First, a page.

For women who have been hurt and feeling  vulnerable after divorce it’s not always easy to know how to approach a new relationship let alone how they are supposed to act.  It’s all new, it’s a bit scary and for so many it is taking them way out of their comfort zone.

So with this in mind I decided to put the question to the women in the Divorced Women’s Club Members Lounge and they jumped straight in to share their thoughts and experiences of venturing back into the dating scene and new relationships.

Here is what some of them had to share.

  • The most important thing is communication. You don’t need to bring up specific exes, but you need to speak up if your new, or not so new partner does something that makes you relive old hurt, shudder or excite you
  • I ask that our bedroom life remain totally between us, as when spicing up a previous relationship, the then partner told others and that got back to me.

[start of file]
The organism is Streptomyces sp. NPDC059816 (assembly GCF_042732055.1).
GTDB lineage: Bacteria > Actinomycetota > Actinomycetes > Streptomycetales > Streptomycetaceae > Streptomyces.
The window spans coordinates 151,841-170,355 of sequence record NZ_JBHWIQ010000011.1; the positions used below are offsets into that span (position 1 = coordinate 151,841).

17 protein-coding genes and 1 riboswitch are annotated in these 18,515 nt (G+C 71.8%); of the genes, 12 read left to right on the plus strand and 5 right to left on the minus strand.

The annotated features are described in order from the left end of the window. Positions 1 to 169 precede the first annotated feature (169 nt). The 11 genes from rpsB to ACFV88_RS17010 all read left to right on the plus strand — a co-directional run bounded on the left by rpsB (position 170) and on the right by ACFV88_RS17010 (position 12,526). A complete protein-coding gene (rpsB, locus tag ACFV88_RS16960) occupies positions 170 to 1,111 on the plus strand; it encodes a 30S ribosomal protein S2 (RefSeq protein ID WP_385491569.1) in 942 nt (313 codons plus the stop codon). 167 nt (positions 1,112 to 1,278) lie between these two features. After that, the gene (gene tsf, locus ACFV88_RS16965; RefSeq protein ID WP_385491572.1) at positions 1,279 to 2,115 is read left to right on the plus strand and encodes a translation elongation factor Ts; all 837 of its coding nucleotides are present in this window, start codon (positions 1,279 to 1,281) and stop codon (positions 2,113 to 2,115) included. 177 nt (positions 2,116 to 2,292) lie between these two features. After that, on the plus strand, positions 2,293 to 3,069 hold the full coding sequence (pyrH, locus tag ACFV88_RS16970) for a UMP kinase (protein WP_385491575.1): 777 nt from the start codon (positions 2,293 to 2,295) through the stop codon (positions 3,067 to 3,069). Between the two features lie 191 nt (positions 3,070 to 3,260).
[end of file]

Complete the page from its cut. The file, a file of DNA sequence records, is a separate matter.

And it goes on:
• One common ground is, we are all adults, therefore ‘should’ be able to talk about things, including sex. If sex has been taboo in the past, you should tell your new partner it’s new or sensitive.
  • As for spicing it up, talk through things beforehand, during and afterwards. Relax and go with the flow. Don’t rush and make sure you have plenty of time to ‘play’.
  • Run a bath, light some candles, turn the music down, or do the opposite, turn the music up and dance around…. you may just fall into a heap laughing and it may be the lead up to ‘fast, furious fun’.
  • Discover your partners likes and dislikes, explore possibilities, and going beyond the comfort zone. Ambience, involve all the senses.
  • Stop means stop!!!
  • If you are thinking of bringing toys into the bedroom, go shopping together and watch each other’s body language when you are in the shop.
  • Trusting each other comes when both partners work to give and gain that trust, to do this you both need to learn what your partner needs to develop that trust.